Of particular help was North Coast Angel Fund, which provided the founders with an early-stage crash course in how to raise money, build a pitch, plan out and achieve milestones and communicate with investors, Mr. Knific said.

“If you get the right angel in the deal, it can be very powerful,” he said, noting that DecisionDesk has raised $1.5 million in angel capital to date. “Angels provide access to a network, industry-specific insight and a vote of confidence. We went from zero to 60 very fast.”

Angel investors brought to StreamLink Software invaluable connections to mentors and other angels who helped define the company's mission and focus, said Adam Roth, president and CEO. The North Coast Angel Fund, he said, provided StreamLink with a sense of professionalism, added a formal board to the company and helped the founders understand their market and opportunities.

North Coast Angel Fund also helped StreamLink build out the company enough to make it attractive to other angel investors, Mr. Roth said.

StreamLink, which makes software that helps nonprofits and public sector clients manage their boards and the process of applying for and tracking the use of grant money, raised $1 million in its initial round of investments through the Great Lakes Innovation & Development Enterprise at Lorain County Community College, North Coast Angel Fund and individual angels.

Of course, that money doesn't come without some strings attached.

The minute a company takes someone else's money, that company is never the same, Mr. Knific said.

“You have shareholders, stakeholders in your business, and you have a fiduciary responsibility to them,” he said.

Mr. Roth agreed that the expectation levels climb for a business after accepting outside money.

“The disadvantage of angel investing is you have to manage multiple relationships and you have to have a system in place to manage those relationships,” Mr. Roth said, adding that those relationships often lead to unsolicited advice.

High-risk "village'
Both angels and entrepreneurs need to communicate and have an understanding of a relationship before entering into a deal, said Diana Kander, a senior fellow with the Missouri-based Ewing Marion Kauffman Foundation, which is devoted to entrepreneurship through grant awards and education.

Entrepreneurs need to realize that angels are not donors, Ms. Kander said, noting that most angel investors are looking to triple their money in three to seven years.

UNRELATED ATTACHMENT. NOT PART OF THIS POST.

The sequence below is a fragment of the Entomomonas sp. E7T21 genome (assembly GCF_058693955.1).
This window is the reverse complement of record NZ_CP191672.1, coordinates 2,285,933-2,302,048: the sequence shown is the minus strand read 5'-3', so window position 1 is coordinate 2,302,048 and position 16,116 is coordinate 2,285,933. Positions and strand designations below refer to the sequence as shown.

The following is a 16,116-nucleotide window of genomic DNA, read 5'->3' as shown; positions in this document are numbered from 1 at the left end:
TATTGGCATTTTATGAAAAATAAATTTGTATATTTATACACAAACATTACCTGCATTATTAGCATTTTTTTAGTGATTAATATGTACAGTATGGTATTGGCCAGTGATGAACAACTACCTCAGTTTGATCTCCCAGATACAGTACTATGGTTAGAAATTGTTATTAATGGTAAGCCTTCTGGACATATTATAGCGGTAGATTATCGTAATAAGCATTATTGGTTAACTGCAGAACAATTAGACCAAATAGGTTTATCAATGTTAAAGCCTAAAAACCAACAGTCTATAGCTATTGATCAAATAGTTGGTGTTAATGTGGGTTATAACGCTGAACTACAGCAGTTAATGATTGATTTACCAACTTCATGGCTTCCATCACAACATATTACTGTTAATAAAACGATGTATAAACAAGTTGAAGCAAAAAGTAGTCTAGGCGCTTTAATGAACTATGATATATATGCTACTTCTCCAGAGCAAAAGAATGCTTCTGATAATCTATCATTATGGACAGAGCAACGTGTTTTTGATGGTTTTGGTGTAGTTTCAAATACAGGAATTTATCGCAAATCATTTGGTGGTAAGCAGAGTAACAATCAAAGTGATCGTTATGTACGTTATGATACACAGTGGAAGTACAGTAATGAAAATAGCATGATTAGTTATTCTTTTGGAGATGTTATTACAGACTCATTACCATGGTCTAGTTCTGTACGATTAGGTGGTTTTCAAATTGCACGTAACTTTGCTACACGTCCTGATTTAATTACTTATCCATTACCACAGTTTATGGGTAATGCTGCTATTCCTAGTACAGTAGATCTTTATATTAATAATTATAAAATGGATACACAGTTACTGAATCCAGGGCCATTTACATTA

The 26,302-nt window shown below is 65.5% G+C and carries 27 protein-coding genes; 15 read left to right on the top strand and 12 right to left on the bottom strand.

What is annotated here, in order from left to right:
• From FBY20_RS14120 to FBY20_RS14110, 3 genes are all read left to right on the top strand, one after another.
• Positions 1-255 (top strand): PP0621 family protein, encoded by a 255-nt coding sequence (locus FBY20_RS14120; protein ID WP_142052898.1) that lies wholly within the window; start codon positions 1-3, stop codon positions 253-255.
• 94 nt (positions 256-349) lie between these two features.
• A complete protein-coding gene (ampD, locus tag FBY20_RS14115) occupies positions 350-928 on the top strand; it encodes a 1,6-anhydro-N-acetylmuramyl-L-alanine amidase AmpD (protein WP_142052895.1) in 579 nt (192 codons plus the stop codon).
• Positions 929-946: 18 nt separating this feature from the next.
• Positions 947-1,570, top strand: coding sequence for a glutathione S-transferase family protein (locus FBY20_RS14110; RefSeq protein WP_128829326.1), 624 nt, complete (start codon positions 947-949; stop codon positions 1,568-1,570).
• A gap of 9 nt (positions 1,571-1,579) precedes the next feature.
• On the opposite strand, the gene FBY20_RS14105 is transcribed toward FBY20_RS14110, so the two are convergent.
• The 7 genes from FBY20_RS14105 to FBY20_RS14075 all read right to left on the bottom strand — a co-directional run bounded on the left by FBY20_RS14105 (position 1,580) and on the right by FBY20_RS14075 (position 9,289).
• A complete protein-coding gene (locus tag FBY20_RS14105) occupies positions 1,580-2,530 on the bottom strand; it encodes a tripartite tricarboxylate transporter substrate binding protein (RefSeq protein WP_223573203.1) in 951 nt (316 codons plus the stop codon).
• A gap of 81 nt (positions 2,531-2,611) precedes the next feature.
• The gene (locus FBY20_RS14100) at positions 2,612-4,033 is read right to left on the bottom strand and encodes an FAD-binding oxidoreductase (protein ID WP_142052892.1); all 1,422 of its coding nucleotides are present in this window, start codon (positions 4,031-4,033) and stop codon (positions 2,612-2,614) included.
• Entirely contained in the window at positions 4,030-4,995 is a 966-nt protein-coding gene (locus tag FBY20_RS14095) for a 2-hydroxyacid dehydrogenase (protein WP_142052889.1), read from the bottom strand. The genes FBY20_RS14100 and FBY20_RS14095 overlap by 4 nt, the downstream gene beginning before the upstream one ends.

They also are seeking open lines of communication, said Scott M. Lewis, administrative partner with Meyers, Roman, Friedberg & Lewis in Woodmere. Entrepreneurs must recognize that even privately held companies need to communicate consistently with their stakeholders, even when the news is unfavorable.

“Particularly if there are working capital shortfalls being experienced or clearly on the horizon, the first written communication coming from the company in many months, if not longer, should not be a cash call notice for a K-1 reporting a substantial loss,” Mr. Lewis said, citing an IRS form for reporting a partner's share of a profit or loss.

Angels need to understand their investments are very high risk, and should not invest money they cannot afford to lose. Due diligence, Ms. Kander said, is something to be taken seriously.

“When buying a house, you do a home inspection. You need to do the equivalent on a business,” Ms. Kander said. “Never go with your gut. There might be fundamental structural issues you would never know about.”

Doug Weintraub, an active angel investor and serial entrepreneur, is a partner of Hatch LLC, a Cleveland-based group of angel investors. Mr. Weintraub said all the Hatch members have “been there, done that” and are interested in coaching, connections and capital.

The exciting part of being an angel investor, he said, is the opportunity to wear multiple hats.

“It's just nuts sometimes — in a given day you could be advising an investor, raising money as an entrepreneur or coaching. Any given day you don't know what it's going to be,” said Mr. Weintraub, who also is the outgoing chairman of JumpStart. “It takes a village to raise a child. The village is JumpStart and groups like ours. It takes all of these things to create this movement toward funding an idea and turning that idea into a successful exit.”